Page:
Surprising Harvard Research Says Giving Negative Feedback to Peers Won’t Work (Unless You Do 1 Simple Thing)

by Scott Mautz, Inc. Magazine, 1/16/18.

“Harvard researchers say we’ve got it all wrong on giving negative feedback to peers. It’s useless if you don’t do this too.”

Giving negative feedback to peers can be as stressful and confounding as figuring out how to give feedback to your boss or how to give feedback to a difficult employee.

And now new research from Harvard says you might be wasting your time in doing so anyway.

The Harvard study indicates that giving or receiving peer-to-peer negative feedback rarely leads to improvement. In the study, coworkers that received negative feedback simply chose to avoid the corrective co-workers and sought to be around and strike up new relationships with more self-affirming co-workers. This is a process the researchers call “shopping for confirmation” (which sounds like the album title of a reunited boy-band).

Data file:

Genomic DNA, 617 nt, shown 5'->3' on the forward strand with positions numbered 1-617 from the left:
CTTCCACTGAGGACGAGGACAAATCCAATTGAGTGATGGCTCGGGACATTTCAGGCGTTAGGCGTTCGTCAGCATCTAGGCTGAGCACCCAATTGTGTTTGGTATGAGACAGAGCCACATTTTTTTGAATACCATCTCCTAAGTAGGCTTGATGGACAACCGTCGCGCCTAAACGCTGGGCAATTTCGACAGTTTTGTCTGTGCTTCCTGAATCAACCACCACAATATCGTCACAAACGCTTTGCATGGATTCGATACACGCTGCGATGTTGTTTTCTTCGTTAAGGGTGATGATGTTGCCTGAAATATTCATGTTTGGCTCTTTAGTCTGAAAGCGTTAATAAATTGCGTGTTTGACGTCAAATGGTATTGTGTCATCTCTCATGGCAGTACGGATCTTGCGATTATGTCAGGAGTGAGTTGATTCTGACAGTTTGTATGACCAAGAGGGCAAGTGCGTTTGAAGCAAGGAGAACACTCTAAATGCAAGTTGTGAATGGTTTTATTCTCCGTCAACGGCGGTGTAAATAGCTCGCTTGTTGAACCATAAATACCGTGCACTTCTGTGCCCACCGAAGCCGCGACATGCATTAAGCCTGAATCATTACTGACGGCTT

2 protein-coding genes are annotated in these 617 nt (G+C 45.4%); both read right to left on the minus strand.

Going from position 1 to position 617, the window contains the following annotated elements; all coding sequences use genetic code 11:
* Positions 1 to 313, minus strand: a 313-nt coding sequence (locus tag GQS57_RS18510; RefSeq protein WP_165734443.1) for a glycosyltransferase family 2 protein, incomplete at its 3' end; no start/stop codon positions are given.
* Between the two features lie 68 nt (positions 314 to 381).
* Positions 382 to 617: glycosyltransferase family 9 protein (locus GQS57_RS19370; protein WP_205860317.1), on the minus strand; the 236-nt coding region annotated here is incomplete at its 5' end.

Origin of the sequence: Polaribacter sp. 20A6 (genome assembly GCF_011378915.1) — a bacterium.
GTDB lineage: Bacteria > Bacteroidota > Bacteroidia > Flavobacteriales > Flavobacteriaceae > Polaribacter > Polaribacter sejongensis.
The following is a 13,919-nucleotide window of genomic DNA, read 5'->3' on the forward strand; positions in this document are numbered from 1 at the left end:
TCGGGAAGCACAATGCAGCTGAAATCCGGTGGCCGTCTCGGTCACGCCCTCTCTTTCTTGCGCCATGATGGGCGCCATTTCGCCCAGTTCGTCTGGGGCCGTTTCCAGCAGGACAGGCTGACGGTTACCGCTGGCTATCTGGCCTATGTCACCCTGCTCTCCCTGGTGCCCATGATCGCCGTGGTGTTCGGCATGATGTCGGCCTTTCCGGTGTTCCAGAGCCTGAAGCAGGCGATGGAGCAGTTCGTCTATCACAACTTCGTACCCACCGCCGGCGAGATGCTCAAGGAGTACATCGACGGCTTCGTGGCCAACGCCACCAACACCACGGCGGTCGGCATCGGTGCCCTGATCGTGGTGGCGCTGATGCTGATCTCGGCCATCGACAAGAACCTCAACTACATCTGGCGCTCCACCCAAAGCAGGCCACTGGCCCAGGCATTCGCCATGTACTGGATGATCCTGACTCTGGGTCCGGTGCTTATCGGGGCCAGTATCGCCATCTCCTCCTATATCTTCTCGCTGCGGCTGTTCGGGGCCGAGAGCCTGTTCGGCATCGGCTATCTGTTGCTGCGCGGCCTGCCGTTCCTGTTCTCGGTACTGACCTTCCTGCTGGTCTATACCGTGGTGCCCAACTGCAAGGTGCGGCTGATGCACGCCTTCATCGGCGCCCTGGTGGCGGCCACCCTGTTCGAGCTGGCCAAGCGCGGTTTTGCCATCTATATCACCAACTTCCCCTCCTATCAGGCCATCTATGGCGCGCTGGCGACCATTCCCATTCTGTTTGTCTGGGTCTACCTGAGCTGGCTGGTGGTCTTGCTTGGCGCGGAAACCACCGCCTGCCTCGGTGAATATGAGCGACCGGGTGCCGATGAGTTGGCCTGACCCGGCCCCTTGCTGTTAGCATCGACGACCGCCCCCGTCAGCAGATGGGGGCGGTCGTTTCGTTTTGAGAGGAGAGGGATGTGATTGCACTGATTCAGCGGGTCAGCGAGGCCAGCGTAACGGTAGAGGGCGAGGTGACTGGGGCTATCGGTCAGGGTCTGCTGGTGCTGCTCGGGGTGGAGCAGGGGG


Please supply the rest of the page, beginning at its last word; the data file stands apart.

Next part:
As the study noted:

“There’s an assumption that what motivates people to improve is the realization that they’re not as good as they think they are. But in fact, it just makes them go find people who will not shine that light on them. It may not be having the intended effect at all.”

So this is terrific news for all of us that don’t exactly love doling out criticism, right? We’re off the hook because what’s the point, right?

Nope. There’s a catch.

Peer to peer negative feedback can work–when the recipient truly feels valued by the giver.

Again as the researchers noted:

“We put employees in a position to deal with dueling motivations: I need to feel I’m valuable, and I need to improve. And we don’t do a good job reconciling them with our feedback mechanisms.”

… Here are simple things you can start doing today: